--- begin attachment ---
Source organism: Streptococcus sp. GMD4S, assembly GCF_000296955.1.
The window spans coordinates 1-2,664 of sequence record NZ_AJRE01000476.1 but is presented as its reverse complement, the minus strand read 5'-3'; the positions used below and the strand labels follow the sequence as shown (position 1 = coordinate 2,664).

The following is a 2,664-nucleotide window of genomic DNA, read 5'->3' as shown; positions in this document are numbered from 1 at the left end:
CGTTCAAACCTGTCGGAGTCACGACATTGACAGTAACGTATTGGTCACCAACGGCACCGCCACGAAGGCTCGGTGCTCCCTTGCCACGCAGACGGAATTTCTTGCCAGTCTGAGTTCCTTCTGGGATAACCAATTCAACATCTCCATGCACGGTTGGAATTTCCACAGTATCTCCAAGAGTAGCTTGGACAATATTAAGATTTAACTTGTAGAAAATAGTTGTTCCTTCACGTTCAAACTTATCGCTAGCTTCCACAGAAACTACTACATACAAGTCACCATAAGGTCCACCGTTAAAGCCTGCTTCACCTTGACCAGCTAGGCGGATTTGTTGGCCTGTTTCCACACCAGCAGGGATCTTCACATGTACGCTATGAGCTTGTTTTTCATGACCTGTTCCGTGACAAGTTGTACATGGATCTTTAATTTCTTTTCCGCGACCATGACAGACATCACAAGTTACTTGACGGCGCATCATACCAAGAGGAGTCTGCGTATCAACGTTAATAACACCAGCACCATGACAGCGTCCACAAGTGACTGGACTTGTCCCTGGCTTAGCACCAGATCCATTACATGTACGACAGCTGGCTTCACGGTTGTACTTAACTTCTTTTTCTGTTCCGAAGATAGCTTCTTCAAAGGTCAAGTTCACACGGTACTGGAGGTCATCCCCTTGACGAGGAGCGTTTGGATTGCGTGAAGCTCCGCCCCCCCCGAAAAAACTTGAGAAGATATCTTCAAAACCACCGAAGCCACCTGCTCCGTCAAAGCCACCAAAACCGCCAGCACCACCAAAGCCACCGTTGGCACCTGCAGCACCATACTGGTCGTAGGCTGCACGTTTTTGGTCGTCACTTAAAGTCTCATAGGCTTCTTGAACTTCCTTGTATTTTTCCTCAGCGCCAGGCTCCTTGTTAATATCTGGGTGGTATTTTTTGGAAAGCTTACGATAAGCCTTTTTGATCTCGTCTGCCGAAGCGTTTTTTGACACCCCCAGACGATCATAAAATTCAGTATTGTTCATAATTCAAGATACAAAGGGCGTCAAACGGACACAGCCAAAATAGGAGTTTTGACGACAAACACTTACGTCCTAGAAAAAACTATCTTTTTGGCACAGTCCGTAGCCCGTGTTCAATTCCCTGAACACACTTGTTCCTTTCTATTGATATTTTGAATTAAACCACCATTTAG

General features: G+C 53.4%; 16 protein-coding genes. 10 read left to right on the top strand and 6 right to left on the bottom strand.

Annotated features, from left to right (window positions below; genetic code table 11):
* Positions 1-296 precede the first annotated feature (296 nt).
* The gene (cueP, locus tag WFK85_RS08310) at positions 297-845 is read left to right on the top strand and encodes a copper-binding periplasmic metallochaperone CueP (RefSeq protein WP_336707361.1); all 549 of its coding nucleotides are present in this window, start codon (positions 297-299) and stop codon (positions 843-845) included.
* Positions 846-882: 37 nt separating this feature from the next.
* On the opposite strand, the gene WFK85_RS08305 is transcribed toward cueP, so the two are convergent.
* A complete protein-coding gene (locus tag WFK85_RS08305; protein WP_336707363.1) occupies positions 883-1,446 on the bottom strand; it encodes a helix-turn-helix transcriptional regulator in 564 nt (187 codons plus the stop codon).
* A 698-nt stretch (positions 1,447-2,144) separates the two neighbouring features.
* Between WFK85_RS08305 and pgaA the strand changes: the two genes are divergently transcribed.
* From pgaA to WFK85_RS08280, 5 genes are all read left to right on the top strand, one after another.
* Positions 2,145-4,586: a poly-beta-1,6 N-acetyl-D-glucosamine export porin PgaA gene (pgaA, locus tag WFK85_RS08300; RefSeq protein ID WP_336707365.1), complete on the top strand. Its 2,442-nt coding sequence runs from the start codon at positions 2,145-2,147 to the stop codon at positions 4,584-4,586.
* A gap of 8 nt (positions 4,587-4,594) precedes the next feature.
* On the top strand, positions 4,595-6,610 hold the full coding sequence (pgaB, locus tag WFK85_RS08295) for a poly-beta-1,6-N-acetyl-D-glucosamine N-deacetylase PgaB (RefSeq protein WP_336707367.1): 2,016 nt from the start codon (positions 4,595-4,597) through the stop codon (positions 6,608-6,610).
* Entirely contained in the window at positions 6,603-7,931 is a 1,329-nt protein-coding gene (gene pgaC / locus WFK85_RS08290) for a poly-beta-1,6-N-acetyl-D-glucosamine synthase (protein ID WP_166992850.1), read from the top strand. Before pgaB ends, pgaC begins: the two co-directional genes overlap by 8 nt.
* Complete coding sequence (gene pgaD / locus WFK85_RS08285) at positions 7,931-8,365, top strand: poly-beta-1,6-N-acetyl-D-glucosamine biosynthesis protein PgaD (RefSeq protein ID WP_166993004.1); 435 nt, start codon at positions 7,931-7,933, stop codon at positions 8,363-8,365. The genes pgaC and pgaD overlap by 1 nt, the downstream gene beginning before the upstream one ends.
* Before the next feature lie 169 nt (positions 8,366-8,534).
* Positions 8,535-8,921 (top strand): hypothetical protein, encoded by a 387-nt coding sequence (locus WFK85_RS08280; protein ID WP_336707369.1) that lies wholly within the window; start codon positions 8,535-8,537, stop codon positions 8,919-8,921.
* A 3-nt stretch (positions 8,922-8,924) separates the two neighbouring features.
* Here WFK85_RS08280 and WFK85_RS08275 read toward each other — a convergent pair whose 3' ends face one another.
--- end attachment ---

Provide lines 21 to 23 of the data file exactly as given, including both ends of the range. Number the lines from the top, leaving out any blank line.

* Positions 8,535-8,921 (top strand): hypothetical protein, encoded by a 387-nt coding sequence (locus WFK85_RS08280; protein ID WP_336707369.1) that lies wholly within the window; start codon positions 8,535-8,537, stop codon positions 8,919-8,921.
* A 3-nt stretch (positions 8,922-8,924) separates the two neighbouring features.
* Here WFK85_RS08280 and WFK85_RS08275 read toward each other — a convergent pair whose 3' ends face one another.